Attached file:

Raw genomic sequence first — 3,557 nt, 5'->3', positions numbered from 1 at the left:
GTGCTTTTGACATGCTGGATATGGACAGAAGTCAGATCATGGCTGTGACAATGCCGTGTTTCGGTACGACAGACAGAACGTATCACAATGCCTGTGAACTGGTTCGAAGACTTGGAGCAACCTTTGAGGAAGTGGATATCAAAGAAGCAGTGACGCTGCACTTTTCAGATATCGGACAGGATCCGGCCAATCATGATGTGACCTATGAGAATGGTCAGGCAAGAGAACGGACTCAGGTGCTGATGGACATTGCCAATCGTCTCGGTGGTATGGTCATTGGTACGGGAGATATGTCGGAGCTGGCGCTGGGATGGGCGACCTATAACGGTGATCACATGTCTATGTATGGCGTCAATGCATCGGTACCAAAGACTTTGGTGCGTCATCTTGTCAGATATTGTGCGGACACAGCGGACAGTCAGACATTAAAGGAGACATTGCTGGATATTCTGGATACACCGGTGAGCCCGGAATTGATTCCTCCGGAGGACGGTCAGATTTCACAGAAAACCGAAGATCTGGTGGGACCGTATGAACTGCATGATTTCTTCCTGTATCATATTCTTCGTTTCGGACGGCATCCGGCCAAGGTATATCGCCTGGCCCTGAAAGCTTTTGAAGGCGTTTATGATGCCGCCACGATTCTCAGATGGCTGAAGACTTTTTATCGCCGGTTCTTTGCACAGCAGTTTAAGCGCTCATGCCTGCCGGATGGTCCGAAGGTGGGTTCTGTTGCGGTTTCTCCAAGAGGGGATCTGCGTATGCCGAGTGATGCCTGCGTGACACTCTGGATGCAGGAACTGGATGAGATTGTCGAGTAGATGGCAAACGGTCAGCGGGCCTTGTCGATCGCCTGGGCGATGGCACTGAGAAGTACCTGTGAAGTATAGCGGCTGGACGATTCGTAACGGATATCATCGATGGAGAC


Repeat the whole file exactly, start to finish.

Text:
Raw genomic sequence first — 3,557 nt, 5'->3', positions numbered from 1 at the left:
GTGCTTTTGACATGCTGGATATGGACAGAAGTCAGATCATGGCTGTGACAATGCCGTGTTTCGGTACGACAGACAGAACGTATCACAATGCCTGTGAACTGGTTCGAAGACTTGGAGCAACCTTTGAGGAAGTGGATATCAAAGAAGCAGTGACGCTGCACTTTTCAGATATCGGACAGGATCCGGCCAATCATGATGTGACCTATGAGAATGGTCAGGCAAGAGAACGGACTCAGGTGCTGATGGACATTGCCAATCGTCTCGGTGGTATGGTCATTGGTACGGGAGATATGTCGGAGCTGGCGCTGGGATGGGCGACCTATAACGGTGATCACATGTCTATGTATGGCGTCAATGCATCGGTACCAAAGACTTTGGTGCGTCATCTTGTCAGATATTGTGCGGACACAGCGGACAGTCAGACATTAAAGGAGACATTGCTGGATATTCTGGATACACCGGTGAGCCCGGAATTGATTCCTCCGGAGGACGGTCAGATTTCACAGAAAACCGAAGATCTGGTGGGACCGTATGAACTGCATGATTTCTTCCTGTATCATATTCTTCGTTTCGGACGGCATCCGGCCAAGGTATATCGCCTGGCCCTGAAAGCTTTTGAAGGCGTTTATGATGCCGCCACGATTCTCAGATGGCTGAAGACTTTTTATCGCCGGTTCTTTGCACAGCAGTTTAAGCGCTCATGCCTGCCGGATGGTCCGAAGGTGGGTTCTGTTGCGGTTTCTCCAAGAGGGGATCTGCGTATGCCGAGTGATGCCTGCGTGACACTCTGGATGCAGGAACTGGATGAGATTGTCGAGTAGATGGCAAACGGTCAGCGGGCCTTGTCGATCGCCTGGGCGATGGCACTGAGAAGTACCTGTGAAGTATAGCGGCTGGACGATTCGTAACGGATATCATCGATGGAGAC